The Black Funk Appreciated

storm clouds 3The Black Funk I wrote about last week lays in the past, the emotional distress and accompanying anguish vague like a shuddering nightmare whose intensity fades with the passing day. As you may have noticed, I am an analytical sort, my mind always active with thoughts of the why’s and what if’s of life; questioning works well for my writing.

Looking back, I realize it was necessary to fall into that black pit, struggle to climb out, because only then could I realize the exhilaration of freedom—freedom and knowledge that writing is as much a part of me as the blood pulsing through my veins and the skin encompassing this body I call me.

Contemplating the time I journeyed through the hopelessness, one heavy step followed by one increasingly heavier, I have come to realize that I needed to be purged.

An instance with my new puppy demonstrated the need for the purging.

While I stayed home to write, my wife took Rushka on a hike to a field that had been recently bull-dozed, leaving the bodies of many rodents trapped by the metal Death-Bringer. Rushka found one and promptly ate it.

Once home, using a bulb syringe and hydrogen peroxide, we induced her to vomit—we didn’t want her sick from the rotting flesh. Within five minutes, she threw up everything, purged of the carrion.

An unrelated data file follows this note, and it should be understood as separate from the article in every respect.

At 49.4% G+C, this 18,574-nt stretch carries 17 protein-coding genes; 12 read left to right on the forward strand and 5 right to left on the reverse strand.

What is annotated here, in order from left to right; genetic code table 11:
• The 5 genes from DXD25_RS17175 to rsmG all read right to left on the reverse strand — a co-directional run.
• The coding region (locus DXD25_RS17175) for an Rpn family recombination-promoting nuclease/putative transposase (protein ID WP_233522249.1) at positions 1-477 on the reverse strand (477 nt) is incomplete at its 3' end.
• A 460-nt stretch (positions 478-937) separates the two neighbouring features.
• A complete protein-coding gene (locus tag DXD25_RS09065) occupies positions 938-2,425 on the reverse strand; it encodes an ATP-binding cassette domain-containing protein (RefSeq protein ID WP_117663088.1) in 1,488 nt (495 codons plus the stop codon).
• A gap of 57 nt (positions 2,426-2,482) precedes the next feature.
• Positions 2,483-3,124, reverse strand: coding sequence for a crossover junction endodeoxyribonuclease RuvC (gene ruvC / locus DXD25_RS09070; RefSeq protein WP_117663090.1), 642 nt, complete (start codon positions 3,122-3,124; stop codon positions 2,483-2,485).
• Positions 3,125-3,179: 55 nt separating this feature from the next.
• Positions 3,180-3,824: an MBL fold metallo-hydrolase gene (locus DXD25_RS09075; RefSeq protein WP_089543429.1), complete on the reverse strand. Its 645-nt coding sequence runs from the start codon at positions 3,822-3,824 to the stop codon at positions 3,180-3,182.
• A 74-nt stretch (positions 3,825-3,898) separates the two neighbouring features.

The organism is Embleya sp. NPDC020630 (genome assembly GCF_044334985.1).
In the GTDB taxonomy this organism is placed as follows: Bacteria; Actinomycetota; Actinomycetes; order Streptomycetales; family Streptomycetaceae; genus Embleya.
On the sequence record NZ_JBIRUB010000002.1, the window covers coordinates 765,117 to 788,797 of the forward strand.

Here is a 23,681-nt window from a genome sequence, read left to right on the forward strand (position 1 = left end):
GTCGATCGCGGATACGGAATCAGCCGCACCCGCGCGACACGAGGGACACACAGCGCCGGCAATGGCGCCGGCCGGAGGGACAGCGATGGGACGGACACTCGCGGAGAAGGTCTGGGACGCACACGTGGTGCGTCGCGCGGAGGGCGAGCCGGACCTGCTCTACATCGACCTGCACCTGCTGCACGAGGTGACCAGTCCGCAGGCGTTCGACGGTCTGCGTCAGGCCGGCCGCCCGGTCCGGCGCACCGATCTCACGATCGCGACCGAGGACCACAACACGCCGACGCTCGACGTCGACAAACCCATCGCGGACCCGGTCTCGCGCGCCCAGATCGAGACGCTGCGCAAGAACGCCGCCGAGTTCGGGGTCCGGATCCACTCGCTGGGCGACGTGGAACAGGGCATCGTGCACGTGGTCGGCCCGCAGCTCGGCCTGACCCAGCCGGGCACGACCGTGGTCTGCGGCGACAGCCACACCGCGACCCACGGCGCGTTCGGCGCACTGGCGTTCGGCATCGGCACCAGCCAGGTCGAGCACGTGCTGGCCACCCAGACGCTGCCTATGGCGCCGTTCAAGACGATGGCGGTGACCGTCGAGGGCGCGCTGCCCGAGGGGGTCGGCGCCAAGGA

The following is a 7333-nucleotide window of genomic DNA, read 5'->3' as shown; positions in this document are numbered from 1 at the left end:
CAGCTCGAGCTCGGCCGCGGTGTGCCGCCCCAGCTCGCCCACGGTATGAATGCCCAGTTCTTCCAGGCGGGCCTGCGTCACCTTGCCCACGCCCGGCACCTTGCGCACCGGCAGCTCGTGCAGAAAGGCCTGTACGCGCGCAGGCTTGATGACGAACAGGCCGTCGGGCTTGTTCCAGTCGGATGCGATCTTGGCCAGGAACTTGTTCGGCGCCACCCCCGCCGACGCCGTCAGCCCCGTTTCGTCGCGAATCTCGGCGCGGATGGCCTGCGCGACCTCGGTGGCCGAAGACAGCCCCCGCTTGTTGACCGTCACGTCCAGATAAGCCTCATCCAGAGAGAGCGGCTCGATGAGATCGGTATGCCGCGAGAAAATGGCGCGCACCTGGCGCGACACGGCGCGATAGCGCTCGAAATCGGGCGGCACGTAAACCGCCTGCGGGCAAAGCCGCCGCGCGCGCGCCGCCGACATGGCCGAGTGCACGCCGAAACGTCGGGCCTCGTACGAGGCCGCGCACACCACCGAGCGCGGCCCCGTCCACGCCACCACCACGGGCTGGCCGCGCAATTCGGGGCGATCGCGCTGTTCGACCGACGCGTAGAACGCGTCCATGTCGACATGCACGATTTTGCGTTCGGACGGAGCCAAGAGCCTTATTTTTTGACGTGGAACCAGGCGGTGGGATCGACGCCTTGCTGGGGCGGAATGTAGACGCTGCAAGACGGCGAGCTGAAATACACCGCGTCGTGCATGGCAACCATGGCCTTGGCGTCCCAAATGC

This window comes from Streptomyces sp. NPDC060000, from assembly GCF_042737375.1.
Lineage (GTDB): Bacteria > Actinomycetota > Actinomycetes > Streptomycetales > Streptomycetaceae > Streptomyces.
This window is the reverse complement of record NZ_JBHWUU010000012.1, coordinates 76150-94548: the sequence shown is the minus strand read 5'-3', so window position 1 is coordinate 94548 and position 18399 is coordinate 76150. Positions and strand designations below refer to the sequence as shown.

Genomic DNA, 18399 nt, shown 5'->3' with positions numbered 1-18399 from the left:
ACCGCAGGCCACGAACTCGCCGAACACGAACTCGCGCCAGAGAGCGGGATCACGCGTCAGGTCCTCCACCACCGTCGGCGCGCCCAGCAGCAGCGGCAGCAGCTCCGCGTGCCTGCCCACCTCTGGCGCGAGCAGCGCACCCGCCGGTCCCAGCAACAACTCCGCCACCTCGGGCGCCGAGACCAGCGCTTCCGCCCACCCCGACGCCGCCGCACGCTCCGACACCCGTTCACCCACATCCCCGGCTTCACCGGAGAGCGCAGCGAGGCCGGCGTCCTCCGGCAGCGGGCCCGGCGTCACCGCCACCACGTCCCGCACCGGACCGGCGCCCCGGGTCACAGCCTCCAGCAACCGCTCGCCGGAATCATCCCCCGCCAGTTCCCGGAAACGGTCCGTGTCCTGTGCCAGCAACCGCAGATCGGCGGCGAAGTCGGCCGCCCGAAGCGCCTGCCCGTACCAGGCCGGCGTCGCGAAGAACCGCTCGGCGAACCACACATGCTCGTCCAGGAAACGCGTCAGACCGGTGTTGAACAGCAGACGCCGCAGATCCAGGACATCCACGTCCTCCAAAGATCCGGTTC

The Black Funk did for me what the peroxide did for our puppy: purged the stale, made me vomit the rotting and the trite; I was left renewed and refreshed, but more importantly, I regained hope. Sometimes it’s necessary to remove ourselves from the inner trauma, the drama, so that we can start anew—the reason for the storm I know as the Black Funk.

All writers experience life’s highs and lows, the ebbs and flows. And as writers, our makeup dictates that we must write about the experiences, reach deep inside our psyche and pull forth what is difficult to reveal but must be shared. Only then can we understand not only ourselves, but the greater scope of humanity; being sensitive to the nuances of life, the pain and the joy, so that we may show others that they are not alone. I was reminded that, as writers, we are not alone in trials gripping us in a vice-like hold, the thus, the reason I started The Knights of Writ blog.